Section One - Motivational Issues
Part 1 - Trade and Commerce Laws
Our Federal (and/or state)Trade and Commerce laws commend (and in some instances command) that all engagers in trade and commerce (a) build, offer or market, (b) a better and/or cheaper product or service and (c) do so fairly.
This important Federal mandate (a) assuredly applies to self-funded health plans (such plan is an economic activity) and (b) recent changes (new millennial, e.g.) make it needful to have a fresh look at such claim reserves. Ee Attachment D-1.
Part 2 - Enterprise Risk Management
Following the Enron and Global Crossing scandals, Congress enacted the Sarbanes-Oxley Act. Such law created a new risk subculture which flourished under the name Ensterprise Risk Management. The letter and spirit of ERM make it needful that the risk-related aspects of the claim reserve be re-evaluated. See Attachments E-1 through E-5.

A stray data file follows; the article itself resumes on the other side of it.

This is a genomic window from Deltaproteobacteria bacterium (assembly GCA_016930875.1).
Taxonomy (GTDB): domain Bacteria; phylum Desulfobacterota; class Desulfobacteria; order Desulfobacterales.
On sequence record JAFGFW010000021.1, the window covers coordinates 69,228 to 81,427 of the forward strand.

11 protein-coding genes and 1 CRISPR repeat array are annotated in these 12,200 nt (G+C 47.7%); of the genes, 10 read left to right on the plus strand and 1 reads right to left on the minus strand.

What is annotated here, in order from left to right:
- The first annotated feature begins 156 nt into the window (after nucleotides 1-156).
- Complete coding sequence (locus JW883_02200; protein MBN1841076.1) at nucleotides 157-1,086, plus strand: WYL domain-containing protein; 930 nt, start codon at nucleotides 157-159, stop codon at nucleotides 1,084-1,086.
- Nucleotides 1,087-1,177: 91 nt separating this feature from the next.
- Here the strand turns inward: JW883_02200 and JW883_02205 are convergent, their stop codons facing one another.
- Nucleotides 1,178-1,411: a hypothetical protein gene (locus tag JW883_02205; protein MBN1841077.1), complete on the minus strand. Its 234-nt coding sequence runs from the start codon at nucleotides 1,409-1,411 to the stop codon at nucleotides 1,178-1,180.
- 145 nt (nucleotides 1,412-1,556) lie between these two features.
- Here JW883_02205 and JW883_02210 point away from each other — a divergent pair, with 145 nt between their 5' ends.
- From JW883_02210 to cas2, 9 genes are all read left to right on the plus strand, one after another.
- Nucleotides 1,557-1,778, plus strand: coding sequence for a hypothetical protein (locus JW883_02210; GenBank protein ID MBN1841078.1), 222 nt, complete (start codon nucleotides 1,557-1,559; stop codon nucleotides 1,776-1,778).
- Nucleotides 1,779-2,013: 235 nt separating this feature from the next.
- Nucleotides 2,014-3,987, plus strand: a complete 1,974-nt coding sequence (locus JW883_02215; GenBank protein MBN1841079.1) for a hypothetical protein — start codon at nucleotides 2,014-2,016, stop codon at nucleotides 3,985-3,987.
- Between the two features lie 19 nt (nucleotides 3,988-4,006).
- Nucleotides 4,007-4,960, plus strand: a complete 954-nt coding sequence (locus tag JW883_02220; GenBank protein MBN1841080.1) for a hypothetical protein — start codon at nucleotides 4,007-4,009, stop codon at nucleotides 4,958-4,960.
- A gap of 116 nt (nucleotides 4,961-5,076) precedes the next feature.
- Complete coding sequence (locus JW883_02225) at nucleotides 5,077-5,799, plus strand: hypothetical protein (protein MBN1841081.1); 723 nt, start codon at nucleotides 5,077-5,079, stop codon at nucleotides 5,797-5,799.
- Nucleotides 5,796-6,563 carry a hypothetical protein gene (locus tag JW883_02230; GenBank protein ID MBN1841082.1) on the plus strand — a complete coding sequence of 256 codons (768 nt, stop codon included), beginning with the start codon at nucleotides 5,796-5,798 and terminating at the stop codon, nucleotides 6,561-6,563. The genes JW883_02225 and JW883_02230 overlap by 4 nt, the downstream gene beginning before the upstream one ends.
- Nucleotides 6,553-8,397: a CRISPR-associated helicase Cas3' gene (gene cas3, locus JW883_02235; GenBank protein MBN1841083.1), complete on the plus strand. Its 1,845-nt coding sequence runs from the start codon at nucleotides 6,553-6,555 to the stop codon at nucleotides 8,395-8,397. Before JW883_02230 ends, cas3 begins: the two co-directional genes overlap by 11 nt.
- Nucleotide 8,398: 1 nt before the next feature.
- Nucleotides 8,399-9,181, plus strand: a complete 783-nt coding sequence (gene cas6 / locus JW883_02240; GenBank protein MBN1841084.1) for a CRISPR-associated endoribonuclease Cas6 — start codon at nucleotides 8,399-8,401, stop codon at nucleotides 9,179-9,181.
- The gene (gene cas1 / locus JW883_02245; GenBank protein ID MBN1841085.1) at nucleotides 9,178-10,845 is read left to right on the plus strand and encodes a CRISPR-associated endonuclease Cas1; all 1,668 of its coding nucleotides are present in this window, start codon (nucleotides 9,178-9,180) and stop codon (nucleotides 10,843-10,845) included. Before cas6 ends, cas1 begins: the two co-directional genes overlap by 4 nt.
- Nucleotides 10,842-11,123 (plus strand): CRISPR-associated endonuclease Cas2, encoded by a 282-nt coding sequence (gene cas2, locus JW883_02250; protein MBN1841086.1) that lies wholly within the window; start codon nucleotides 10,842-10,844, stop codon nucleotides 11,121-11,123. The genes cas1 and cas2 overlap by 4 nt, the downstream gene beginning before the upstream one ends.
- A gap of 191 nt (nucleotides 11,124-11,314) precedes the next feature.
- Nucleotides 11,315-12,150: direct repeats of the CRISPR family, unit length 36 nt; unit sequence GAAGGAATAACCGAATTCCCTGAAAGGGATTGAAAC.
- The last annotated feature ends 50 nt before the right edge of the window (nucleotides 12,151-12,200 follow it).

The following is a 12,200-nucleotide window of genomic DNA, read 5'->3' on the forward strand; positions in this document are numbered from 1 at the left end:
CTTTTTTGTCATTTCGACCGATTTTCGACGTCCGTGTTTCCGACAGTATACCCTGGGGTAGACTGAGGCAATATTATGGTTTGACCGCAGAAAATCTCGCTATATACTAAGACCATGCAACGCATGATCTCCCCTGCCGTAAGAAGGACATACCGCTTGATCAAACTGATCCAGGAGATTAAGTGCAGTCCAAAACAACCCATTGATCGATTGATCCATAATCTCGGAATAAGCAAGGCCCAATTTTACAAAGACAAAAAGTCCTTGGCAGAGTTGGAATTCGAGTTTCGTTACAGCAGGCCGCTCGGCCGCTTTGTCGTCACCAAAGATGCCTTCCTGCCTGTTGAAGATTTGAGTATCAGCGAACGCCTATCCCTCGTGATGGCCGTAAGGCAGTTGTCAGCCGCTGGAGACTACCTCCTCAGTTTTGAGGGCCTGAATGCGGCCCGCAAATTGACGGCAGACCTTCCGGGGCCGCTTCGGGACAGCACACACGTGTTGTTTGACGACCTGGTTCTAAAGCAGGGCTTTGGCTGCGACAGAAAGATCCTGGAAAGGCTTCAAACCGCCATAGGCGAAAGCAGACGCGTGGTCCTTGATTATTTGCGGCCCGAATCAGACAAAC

Part 3 - New Uses of Claim Reserve
Several new uses are cited: (a) the trend of self-funded health plans monitoring their on-going financial experience on an accrual (as opposed to a cash) basis and (b) the trend of regulators or financial reports wanting more-frequent claim reserves.
Part 4 – Increased Importance of Self-Funding
The increasing size and dominance of self-funding have made it economic significance quite large. This growing importance beg this question: hould the family of principles and practices traditionally used by fully insured plans by blindly applied to self-funded plans? This E-Text asserts that the self-funded plan should have its own claim reserve principles and practices.